Investment Philosophy

I have been advising clients on money matters for 30 years.  My philosophy has evolved over the years based on personal experience.  I have made plenty of mistakes with client's money as well as my own money in the early years, but they have all been very valuable learning experiences and many of the following checks I make are as a result of these experiences.

First, I want to meet the people who I am recommending we hire to manage your money. It only makes sense to me that I should have some personal experience with most if not all the folks who are making the decisions and what their philosophy is.  You can get a good idea of the kind of people you're dealing with if you get a chance to spend some time with them.  There are a small number of companies I have chosen to manage a portion of my client's money.  If we can find honest people who deal straight with us, I believe we have won half the battle.

I like to see these same folks have a significant amount of their own money invested in their funds.  I think you come to work and look at things differently when it is your own money you are managing.  I also want to see a good long term return and someone who is able to adapt to changing conditions to provide respectable returns in any market environment.  I have noticed that people who tend to hold onto companies longer tend to have lower expenses - a common theme among many of the managers I use.  These people almost universally are very concerned with the price they pay to buy.  Cheapskate is another term used to describe them.  They are looking for a dollar's worth of value that they can buy for less than a dollar.  These folks potentially do better in down markets because they didn't overpay when things looked better – thus they have the potential to have better, more consistent returns.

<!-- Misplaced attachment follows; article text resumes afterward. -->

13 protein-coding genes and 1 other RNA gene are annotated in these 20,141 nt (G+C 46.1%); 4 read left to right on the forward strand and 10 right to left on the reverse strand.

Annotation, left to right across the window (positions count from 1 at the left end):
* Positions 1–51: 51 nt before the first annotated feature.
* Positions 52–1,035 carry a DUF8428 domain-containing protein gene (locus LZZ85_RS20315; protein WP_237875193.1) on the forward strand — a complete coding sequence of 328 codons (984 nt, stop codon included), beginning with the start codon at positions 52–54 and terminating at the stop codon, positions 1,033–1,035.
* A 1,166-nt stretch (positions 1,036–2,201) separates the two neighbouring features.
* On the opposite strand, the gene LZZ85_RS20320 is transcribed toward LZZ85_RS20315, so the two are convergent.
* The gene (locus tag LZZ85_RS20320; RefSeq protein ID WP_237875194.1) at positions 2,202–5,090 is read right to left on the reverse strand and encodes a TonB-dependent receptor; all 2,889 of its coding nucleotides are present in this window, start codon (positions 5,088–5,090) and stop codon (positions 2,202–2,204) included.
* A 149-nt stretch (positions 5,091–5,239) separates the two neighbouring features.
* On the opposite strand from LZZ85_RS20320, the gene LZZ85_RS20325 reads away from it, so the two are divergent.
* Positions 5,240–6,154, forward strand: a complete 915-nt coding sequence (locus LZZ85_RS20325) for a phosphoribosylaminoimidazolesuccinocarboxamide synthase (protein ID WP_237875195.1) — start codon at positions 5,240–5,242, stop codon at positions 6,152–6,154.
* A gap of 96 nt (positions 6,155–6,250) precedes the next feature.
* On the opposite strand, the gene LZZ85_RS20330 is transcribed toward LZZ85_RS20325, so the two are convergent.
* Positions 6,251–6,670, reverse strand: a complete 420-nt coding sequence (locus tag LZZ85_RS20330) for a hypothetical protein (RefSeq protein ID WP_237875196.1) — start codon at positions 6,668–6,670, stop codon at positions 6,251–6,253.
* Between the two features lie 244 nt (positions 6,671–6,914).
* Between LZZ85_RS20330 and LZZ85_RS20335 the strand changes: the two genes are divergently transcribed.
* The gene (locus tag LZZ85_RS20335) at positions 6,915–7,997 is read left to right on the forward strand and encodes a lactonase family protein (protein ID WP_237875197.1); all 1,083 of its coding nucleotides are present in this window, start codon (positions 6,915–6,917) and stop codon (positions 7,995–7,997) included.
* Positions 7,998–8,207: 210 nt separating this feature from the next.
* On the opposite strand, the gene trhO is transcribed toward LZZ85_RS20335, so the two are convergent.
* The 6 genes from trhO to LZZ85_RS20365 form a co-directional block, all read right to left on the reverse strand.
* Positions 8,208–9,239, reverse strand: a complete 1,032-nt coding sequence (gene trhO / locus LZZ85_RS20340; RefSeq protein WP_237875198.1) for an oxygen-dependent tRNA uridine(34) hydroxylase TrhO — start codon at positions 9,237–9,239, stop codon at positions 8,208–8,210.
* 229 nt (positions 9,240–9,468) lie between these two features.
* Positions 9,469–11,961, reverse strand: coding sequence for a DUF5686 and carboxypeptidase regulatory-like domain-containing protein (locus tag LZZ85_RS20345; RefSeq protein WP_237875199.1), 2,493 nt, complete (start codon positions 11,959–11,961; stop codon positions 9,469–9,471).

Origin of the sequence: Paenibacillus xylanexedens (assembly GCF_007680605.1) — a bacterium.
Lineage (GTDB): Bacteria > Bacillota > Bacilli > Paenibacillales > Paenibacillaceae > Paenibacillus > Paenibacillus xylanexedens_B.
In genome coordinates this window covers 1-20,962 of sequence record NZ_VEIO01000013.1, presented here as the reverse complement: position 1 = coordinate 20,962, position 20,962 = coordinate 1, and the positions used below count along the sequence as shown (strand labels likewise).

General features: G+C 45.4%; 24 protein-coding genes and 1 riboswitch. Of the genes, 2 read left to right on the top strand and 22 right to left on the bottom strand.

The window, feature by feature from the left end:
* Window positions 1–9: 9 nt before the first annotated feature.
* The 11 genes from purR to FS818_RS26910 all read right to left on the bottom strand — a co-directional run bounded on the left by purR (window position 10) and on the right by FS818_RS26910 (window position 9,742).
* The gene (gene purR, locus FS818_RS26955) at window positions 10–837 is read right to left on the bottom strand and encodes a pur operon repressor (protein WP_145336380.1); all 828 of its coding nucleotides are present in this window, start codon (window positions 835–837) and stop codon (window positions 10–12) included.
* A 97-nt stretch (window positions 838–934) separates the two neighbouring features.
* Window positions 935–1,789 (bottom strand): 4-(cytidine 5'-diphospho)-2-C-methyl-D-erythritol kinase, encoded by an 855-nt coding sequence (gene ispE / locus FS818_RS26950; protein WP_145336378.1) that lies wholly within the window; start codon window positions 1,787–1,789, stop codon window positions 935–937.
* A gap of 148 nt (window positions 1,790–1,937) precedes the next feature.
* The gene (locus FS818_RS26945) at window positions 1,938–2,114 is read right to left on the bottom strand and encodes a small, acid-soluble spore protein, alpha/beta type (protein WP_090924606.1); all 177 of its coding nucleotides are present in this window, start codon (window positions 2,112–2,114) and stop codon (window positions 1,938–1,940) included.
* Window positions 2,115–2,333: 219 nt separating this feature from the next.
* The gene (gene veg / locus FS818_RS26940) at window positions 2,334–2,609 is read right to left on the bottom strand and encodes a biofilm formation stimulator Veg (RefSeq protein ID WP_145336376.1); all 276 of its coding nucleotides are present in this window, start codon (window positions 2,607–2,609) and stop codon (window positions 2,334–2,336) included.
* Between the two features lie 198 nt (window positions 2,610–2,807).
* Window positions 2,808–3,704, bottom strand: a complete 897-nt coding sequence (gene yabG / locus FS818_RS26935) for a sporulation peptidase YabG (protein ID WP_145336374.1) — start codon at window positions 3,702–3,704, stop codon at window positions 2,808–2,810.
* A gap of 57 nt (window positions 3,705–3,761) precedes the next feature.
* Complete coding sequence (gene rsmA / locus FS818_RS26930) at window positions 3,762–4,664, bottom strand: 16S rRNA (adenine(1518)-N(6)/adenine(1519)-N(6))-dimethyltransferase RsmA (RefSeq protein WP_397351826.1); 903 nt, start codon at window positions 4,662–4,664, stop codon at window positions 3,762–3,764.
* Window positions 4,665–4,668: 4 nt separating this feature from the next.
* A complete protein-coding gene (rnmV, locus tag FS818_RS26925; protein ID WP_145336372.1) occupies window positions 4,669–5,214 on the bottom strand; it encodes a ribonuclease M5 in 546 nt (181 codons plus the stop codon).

I don't want to have to make a daily decision on what to sell and repurchase, so I think it makes sense to align with people who aren't jumping on the hot trend and riding it to spectacular returns only to watch that same manager experience a spectacular decline.

I am originally from Estherville, Iowa – a small town of about 7000 people.  When I started in this business 30 years ago, my Dad, who has run a local business his whole life gave me one piece of advice:  “You better deal honestly with people, because if you don't it will be all over town by the end of the week.”

That is how I've tried to conduct myself ever since.